When he discovered "tweaking" in a New York Times story Feb. 14 about the publication of his paperback, he responded in a nasty and embarrassing manner.

Eggers' victim was the author, David Kirkpatrick, who covers publishing for the Times. His weapon was Kirkpatrick's e-mails, which he reproduced along with his replies on the McSweeney's Web site.

Kirkpatrick was revealed as a fawning supplicant who begged "please, please, please" for an interview, saying he was doing what Eggers' publisher wanted -- a Times story timed to the release of the book. He didn't have to say that the publicity value was enormous.

Eggers at first refused, then relented after Kirkpatrick praised his book. But he did insist on speaking frequently "off the record," limiting the scope of the interview.

Many journalists, including me, close the notebook when sources needlessly declare an "off-the-record" session. If we can't use it, we're not interested.

Kirkpatrick also said he would allow Eggers to read parts of his story before publication to make sure the author found it acceptable. Most journalists don't do that, either, unless it involves technical material that a source could check for accuracy.

In short, the Timesman bent over backward in the name of celebrity, as though he were writing a story with the headline "I interview Dave Eggers."

His approach backfired, of course. The story appeared before Eggers reviewed it, and he angrily attacked Kirkpatrick for using off-the-record material, making errors and characterizing him as a hypocrite about money.

As part of his response, Eggers included a hypothetical description of Kirkpatrick, admitting "you [Kirkpatrick] and I know whether there is any truth to that paragraph, but no one else does. Maybe there is some truth. Maybe none of it is true."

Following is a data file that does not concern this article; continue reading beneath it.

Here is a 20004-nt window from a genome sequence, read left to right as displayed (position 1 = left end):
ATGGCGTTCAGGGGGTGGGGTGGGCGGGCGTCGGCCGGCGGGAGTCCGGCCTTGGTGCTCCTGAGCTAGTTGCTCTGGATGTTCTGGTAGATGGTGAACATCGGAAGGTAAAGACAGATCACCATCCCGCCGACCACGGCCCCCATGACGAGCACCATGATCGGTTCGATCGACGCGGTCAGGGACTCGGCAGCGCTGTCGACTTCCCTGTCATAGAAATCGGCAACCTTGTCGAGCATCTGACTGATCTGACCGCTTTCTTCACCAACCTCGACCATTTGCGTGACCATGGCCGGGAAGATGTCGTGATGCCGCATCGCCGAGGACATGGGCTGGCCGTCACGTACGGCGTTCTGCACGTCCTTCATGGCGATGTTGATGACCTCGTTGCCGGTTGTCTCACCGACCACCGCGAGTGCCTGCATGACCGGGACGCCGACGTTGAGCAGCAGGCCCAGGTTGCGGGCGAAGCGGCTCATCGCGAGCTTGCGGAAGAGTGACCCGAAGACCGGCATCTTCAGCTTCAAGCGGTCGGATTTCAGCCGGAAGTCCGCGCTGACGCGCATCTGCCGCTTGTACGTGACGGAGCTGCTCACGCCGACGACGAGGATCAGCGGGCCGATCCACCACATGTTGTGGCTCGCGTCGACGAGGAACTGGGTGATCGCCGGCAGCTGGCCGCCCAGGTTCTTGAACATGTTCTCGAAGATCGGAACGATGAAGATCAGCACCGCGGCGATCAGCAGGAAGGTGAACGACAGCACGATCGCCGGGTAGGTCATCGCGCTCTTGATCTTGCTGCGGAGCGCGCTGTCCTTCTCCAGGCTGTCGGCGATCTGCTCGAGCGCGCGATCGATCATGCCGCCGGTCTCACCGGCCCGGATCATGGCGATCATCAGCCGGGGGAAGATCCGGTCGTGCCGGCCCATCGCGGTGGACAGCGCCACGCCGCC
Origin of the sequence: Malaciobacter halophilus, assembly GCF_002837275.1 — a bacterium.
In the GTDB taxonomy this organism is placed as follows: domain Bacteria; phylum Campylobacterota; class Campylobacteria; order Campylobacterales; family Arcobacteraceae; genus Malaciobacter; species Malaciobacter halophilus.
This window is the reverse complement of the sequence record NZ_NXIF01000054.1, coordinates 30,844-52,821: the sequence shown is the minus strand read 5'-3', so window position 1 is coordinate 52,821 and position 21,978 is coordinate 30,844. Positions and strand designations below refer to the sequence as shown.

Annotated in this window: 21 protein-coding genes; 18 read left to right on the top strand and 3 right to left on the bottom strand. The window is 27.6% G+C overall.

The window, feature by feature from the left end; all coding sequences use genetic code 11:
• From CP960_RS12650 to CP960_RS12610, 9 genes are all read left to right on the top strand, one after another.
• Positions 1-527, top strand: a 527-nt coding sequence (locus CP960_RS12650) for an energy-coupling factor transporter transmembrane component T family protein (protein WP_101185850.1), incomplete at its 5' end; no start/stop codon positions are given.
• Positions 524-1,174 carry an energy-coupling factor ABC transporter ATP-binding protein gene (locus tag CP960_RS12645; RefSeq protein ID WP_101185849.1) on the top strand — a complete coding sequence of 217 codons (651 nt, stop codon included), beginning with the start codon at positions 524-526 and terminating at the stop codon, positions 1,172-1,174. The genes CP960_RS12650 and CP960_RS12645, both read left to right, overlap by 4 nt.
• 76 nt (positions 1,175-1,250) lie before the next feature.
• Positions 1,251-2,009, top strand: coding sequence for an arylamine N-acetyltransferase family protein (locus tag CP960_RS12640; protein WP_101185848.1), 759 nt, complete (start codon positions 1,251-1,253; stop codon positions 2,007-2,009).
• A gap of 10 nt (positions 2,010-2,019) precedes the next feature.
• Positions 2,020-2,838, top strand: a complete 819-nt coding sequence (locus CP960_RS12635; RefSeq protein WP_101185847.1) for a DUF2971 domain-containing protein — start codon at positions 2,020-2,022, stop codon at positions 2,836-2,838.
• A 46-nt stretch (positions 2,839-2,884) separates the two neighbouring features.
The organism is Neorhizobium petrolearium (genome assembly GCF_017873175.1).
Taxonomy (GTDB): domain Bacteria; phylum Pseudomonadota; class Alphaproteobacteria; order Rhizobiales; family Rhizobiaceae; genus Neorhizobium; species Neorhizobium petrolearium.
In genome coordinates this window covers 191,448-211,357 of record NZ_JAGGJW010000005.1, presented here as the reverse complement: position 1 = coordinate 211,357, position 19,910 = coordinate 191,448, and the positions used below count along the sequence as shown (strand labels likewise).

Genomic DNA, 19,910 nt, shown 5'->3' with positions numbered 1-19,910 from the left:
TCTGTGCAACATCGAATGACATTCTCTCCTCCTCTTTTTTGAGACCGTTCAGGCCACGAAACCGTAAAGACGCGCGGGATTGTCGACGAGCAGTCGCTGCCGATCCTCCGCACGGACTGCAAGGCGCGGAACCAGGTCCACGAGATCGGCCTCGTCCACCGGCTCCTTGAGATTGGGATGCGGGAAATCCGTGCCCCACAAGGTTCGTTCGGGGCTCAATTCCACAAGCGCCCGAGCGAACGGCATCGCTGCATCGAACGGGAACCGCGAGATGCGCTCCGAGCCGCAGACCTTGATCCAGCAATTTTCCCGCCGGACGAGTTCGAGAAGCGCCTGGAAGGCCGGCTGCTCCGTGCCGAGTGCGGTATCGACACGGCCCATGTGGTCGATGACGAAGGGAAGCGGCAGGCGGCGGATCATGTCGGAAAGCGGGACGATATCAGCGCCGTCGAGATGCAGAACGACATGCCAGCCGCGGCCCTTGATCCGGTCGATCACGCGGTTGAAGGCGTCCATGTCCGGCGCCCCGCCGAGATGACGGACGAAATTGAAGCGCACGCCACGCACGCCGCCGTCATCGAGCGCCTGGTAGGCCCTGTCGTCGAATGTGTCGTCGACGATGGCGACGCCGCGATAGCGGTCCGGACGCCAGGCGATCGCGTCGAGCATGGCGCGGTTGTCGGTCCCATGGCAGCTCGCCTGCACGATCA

That was a bit harsh and perhaps potentially libelous, but the real damage might be to the shaky relationship between artist and the press. While it's refreshing to find an author who's not desperate for publicity, it's disturbing to learn just how suspicious some are of the news media.

Nearing 30, Eggers is of a generation that neither trusts nor reads the press. So far, his success might indicate that he doesn't need it as well, although the lavish praise of newspaper critics had something to do with his book's popularity.

Finally, thanks to Kirkpatrick, Eggers and his followers might be a bit contemptuous of a medium that appears so willing to play by his rules rather than its own, all in the interest of celebrity worship.

After the Eggers-Kirkpatrick dustup, the relationship between press and subject is out of balance. We in the press can adjust that by clearly stating again what our job is -- presenting a rounded view of our subject in the interest of informing our readers.

And our subject merely has to be just that -- our subject. Leave the aggression and agenda at home, please.

Eggers, I fear, wants a new world, one without a filter between him and his readers. Perhaps because of his Internet experience, he's comfortable only with that relationship.

But, until the Internet has put us out of business, Eggers had best make some room in his genius for the press.